Wounded Marines at Camp Pendleton spend two years in administrative limbo

Laurent Rebours/AP file photo

The slow-moving process almost entices warriors to stay sick, volunteers tell IG.

Marines in the Wounded Warrior Battalion at Camp Pendleton, Calif., spend an average of two years, or 730 days, waiting to transition back to active duty or to discharge, and this lengthy process impedes recovery, according to the Defense Department inspector general.

The Defense and Veterans Affairs departments have set a goal of 295 days to process troops through the Integrated Disability Evaluation System. At Camp Pendleton it took medical evaluation boards more than two-thirds of that time -- 197 days -- just to complete their assessments.  

Russell Beland, deputy assistant secretary of the Navy for military manpower and personnel, in comments appended to the IG report, flatly declared the  goal to move troops through IDES in 295  days “unrealistic,” but said the Navy will work to get as close to it as possible.

Beland said the Navy now manages all IDES case file transfers electronically and is developing technology to make it easier to share discharge information with VA. He said the branch also has streamlined medical narrative summaries, which should speed the medical review process.

Administrative and medical staff at the Camp Pendleton Wounded Warrior Battalion told the IG that the more time Marines and corpsmen spent in transition, “the more likely a warrior would abuse alcohol, or take risks that would ultimately get them into trouble.” 

The traumatic brain injury clinic staff at the Camp Pendleton Naval Hospital said wounded Marines reported feeling “useless” as they spent time dealing with seemingly unending administrative processes. As time stretched out, “the less productive and more frustrated the warriors became,” staff said. Two warrior battalion volunteers with experience working with Vietnam veterans, homeless veterans, and veterans of Iraq and Afghanistan deployments told the IG that the recovery and transition processes “almost enticed the warriors to stay sick.”

An unidentified commander of the Camp Pendleton Wounded Warrior Battalion told the IG that “there were too many databases and information technology systems to track and manage warriors’ recovery and transition and many of the programs did not interface with each other.”

The battalion uses two computer programs to manage troops in their care: the Recovery Coordination Program-Support Solution, or RCP-SS, a secure, Web-based access tool to administer all aspects of the recovery program with multiple online forms, and the Marine Corps Wounded, Ill and Injured Tracking System, or MCWIITS, which helps oversee nonmedical transition processes.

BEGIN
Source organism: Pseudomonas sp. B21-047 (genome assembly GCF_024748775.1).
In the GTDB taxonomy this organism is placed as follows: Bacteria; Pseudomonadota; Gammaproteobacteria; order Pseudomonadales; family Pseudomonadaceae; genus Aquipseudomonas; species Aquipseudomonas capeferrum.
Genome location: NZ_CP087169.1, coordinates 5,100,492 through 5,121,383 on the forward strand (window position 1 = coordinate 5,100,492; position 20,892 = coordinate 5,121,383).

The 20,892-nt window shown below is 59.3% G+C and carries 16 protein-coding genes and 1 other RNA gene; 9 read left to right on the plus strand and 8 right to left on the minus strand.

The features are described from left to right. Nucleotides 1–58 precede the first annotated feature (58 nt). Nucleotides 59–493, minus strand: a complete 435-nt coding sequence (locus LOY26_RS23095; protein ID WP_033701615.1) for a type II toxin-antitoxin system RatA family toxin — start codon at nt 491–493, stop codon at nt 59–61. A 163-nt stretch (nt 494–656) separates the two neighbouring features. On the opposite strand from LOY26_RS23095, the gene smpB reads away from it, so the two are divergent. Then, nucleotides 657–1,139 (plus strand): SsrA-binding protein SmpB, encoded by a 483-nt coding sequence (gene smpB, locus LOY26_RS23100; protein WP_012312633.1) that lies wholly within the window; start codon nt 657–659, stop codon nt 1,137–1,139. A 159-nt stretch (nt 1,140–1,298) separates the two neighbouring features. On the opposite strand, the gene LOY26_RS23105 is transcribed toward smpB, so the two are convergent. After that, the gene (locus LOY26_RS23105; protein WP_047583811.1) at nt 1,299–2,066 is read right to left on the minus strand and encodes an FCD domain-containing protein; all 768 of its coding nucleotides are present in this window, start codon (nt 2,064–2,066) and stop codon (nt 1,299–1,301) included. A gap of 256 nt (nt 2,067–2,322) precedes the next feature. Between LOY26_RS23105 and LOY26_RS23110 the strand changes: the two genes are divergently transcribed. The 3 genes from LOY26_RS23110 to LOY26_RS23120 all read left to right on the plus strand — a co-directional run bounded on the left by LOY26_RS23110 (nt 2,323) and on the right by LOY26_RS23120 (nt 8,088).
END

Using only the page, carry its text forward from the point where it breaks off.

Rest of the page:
But battalion staff told the IG that these two programs have a poor interface that requires care coordinators to manually enter information from one into the other. “This made keeping the information accurate and up-to-date in every computer system a challenge," the IG reported.

VA federal recovery coordinators, who work with the battalion, use a more user-friendly Web-based program, staff told the IG, recommending the Marine Corps use it, too.

Lt Gen. John Wissler, deputy commandant for programs and resources, said in his comments to the IG that the Marine Corps will work with agencies at the Defense Department and the Navy levels to ensure interfaces allow bidirectional information transfers.

The Wounded Warrior Battalion also serves troops stationed at the Marine Corps Air Ground Combat Center in Twentynine Palms, Calif. Staff at that base reported problems with computer interface with the Naval Medical Center in San Diego, which provides treatment for their wounded Marines.

Medical personnel at the base and hospital both use the Composite Health Care System, part of the Armed Forces Longitudinal Technology Application -- or AHLTA -- electronic health record, but a Twentynine Palms nurse case manager said medical appointment information had to be retyped or cut and pasted into the San Diego system. Sometimes the Twentynine Palms system “is referred to as ‘the black hole’ in regards to processing referrals,” the nurse said.  

The IG said incompatibility between systems must be resolved. “Warriors will continue to be at risk of delayed recovery and transition as long as [military treatment facilities]  experience difficulty with the electronic interface sharing of CHCS data,” the report said.

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